Sometimes I need a wake-up call.
Last week Nigel attended a Scout meeting, which he does about twice a month. There are four Scout meetings scheduled per month, but he can only handle two, so that’s what we do. He has been around most of these boys for a few years now, and they do the best they can to accept Nigel’s idiosyncrasies, or at least tolerate them. Most of the time, he gets through a meeting with minimal disturbances, and so I develop a sort of complacency.
Nigel had a bit of a hard time at the meeting last week, and I couldn’t figure out why. I sat on the sidelines, with a few other parents who attended, and kept an eye on him, hoping he wouldn’t get out of hand. He kept talking out of turn, interrupting leaders who were speaking, getting in kids’ faces to spout movie echolalia, making noises, and generally not participating. Generally not functioning very well. I was convinced that he had forgotten to take his medication that morning. That has to be it, I thought. Usually, if we forget his medication in the morning, by evening he is disruptive and exhibits the behaviors I described. I kept looking at the clock, hoping he would not become unmanageable, and finally the meeting ended and we went home without any major catastrophes.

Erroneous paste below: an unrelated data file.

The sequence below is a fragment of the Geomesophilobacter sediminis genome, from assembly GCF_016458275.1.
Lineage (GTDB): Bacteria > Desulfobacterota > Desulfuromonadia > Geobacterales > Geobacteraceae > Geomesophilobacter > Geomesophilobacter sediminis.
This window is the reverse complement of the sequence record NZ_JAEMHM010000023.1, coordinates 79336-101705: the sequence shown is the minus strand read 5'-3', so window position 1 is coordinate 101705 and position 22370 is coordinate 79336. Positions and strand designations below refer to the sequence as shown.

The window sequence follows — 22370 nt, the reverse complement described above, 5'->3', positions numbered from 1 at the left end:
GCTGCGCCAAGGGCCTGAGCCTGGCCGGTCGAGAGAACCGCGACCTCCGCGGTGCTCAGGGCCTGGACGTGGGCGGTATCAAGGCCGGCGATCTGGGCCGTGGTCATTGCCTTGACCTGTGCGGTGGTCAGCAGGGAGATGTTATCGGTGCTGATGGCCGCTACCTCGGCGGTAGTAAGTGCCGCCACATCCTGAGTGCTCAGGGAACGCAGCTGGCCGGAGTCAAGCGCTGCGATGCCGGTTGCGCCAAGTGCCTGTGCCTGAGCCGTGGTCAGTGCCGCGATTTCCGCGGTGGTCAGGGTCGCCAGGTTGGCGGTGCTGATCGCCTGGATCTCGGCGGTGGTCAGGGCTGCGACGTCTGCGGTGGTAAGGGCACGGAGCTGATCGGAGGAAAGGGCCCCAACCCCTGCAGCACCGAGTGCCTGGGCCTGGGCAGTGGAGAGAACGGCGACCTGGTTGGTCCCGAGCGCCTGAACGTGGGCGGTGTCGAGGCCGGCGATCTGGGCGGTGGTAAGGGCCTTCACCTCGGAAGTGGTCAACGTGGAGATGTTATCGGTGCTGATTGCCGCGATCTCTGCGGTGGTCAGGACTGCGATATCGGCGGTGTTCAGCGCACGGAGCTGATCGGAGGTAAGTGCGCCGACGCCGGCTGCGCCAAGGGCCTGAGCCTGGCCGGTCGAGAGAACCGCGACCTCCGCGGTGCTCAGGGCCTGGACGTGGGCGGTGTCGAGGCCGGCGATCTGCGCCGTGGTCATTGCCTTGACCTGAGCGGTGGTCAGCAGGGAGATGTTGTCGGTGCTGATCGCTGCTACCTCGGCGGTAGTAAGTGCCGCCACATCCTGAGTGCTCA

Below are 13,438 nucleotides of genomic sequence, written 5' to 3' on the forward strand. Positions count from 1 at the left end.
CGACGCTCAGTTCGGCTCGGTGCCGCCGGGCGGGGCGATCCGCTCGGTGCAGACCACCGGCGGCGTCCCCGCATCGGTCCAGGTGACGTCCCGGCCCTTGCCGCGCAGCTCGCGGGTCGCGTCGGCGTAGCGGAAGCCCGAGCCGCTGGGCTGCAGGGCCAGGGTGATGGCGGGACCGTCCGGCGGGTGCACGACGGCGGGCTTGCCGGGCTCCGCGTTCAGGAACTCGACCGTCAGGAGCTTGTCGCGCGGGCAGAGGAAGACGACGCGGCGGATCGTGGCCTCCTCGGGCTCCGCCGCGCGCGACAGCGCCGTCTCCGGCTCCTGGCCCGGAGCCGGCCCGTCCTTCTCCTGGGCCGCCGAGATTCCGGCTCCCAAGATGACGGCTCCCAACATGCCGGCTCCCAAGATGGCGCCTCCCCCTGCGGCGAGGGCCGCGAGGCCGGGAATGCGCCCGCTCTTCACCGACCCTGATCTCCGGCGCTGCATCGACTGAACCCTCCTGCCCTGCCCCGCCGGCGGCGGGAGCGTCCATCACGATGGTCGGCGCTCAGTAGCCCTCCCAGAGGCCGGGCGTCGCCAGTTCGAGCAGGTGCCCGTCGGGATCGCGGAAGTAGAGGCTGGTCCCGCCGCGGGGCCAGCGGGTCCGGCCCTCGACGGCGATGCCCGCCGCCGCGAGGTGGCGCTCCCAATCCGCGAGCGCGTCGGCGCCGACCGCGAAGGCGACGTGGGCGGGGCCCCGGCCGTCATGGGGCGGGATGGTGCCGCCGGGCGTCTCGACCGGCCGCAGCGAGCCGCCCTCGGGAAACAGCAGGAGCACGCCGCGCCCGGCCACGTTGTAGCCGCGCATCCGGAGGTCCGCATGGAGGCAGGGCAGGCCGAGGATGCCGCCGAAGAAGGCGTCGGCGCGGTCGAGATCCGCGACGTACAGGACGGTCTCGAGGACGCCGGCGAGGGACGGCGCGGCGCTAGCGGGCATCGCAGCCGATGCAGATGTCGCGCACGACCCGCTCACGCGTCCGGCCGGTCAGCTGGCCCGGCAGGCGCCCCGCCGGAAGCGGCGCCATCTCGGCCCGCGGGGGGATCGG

When we got home I immediately checked his pill container for the day. It was empty. He had taken the medication in the morning, so it wasn’t that. What then? What had caused him to become so disruptive in a familiar environment with familiar people? And then the alarm went off in my head. My wake-up call.
This is what autism does. This is what it has always done, since he was a toddler. There are some things you can predict, some behaviors you can prevent, but some you can’t. And there will be some things, plenty of things, you can’t understand. I know this. I’ve lived this. This is autism, and it’s the reason why he acts the way he does. And medication helps, dietary changes help, and therapy helps. Advocacy helps. Awareness helps. But it’s still there. It’s still autism.
So I dig my heels in a little deeper. Eleven years post diagnosis, I choke up on the bat, I go deep, I open my eyes a little wider. I renew my vows. We’re in this for the long haul. I know I won’t always feel strong, but I do now, and it feels good.